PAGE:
Scurge: Hive (DS) review
"You know her type – she’s an intergalactic bounty hunter. Working for a futuristic space federation, she scours the universe battling evil through countless attempts to restore peace and justice to our existence. Donning a unique spacesuit and sporting all manner of lasers and explosives, she’s equipped to handle just about anything, and if there’s an alien infestation or virus outbreak that must be dealt with, you know who to call. "
You know her type – she’s an intergalactic bounty hunter. Working for a futuristic space federation, she scours the universe battling evil through countless attempts to restore peace and justice to our existence. Donning a unique spacesuit and sporting all manner of lasers and explosives, she’s equipped to handle just about anything, and if there’s an alien infestation or virus outbreak that must be dealt with, you know who to call.
No, she’s not Samus Aran. She’s Jenosa Arma!
On this particular mission, an alien species has all but taken over a scientific laboratory on a remote planet. It’s her job to infiltrate the heavily contaminated area room-by-room and fight off the ever-present squishy bastards, all the while gaining new equipment and contending with a malignant virus that she picked up early in her adventure. Screw the military – she is the one person fit to handle this assignment.
No, it’s not Metroid. It’s Scurge!
Honestly, if it weren’t for the fact that Scurge: Hive is played from an isometric perspective, you could literally replace Jenosa with Samus and you wouldn’t be able to tell the difference between this and its obvious inspiration. It’s sci-fi, but it goes deeper than that. Like Metroid, this game puts a heavy focus on exploration and backtracking, and it bases its maps around a familiar room-by-room design. Platforming and combat are thrown into the mix quite often, and much of the strategy involved in enemy battles deals with the considerable amount of new equipment and weapons you’ll pick up along the way to keep up with the ever-increasing threat of slimy aliens. It bears so much resemblance to Metroid that I was shocked to discover not only that I enjoyed it, but that I liked it better than some of the more recent Metroid games, like Fusion and Zero Mission.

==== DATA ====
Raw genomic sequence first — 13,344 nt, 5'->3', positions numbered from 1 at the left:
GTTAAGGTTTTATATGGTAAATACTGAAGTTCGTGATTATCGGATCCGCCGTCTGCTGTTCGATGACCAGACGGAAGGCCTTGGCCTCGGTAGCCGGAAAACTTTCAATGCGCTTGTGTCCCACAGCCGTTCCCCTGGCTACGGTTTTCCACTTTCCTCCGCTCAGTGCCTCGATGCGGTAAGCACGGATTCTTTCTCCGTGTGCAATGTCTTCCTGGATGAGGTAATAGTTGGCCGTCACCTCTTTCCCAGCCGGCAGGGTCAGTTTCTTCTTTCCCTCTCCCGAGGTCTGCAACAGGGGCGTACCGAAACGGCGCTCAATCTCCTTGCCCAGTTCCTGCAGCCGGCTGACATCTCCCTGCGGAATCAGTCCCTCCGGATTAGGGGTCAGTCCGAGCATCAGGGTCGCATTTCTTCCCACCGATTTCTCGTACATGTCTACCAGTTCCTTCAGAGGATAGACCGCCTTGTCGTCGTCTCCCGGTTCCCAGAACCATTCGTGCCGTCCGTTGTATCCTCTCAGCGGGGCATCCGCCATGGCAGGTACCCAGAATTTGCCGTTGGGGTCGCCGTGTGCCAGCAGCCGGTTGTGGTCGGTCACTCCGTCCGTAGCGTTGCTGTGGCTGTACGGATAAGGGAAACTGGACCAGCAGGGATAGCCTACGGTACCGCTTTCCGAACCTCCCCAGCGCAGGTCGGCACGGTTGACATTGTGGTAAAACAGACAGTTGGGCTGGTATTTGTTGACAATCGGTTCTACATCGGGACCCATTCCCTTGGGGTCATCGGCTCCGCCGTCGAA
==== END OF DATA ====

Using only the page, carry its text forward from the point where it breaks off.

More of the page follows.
The isometric camera does provide its fair share of problems – you can only aim in eight directions, judging distances for jumps can be tricky – but for the most part, it gives the game far more breadth than it would have had if developer SouthPeak had chosen the more traditional side-scrolling route. The game is heavy not only on exploration but also on careful examination of your surroundings. Your objectives are usually just item hunts, but the good news is that the often intricate design of every region helps to turn the game into something more. You’ll be amazed that a single room can contain so many doors, paths, platforms, enemies, puzzles, and distractions. Were it not for the handy automap on the bottom screen, it would be easy to get disoriented.
Scurge’s gimmick of choice is that
Samus Jenosa is infected with a deadly virus that slowly saps away at her stamina while you play. As time progresses, the percentage at the top of the screen rises, and when it hits 100%, your health begins to drain. The only way to get your virus level back down to zero is to stop at one of many decontamination centers (read: save stations) and restore your health.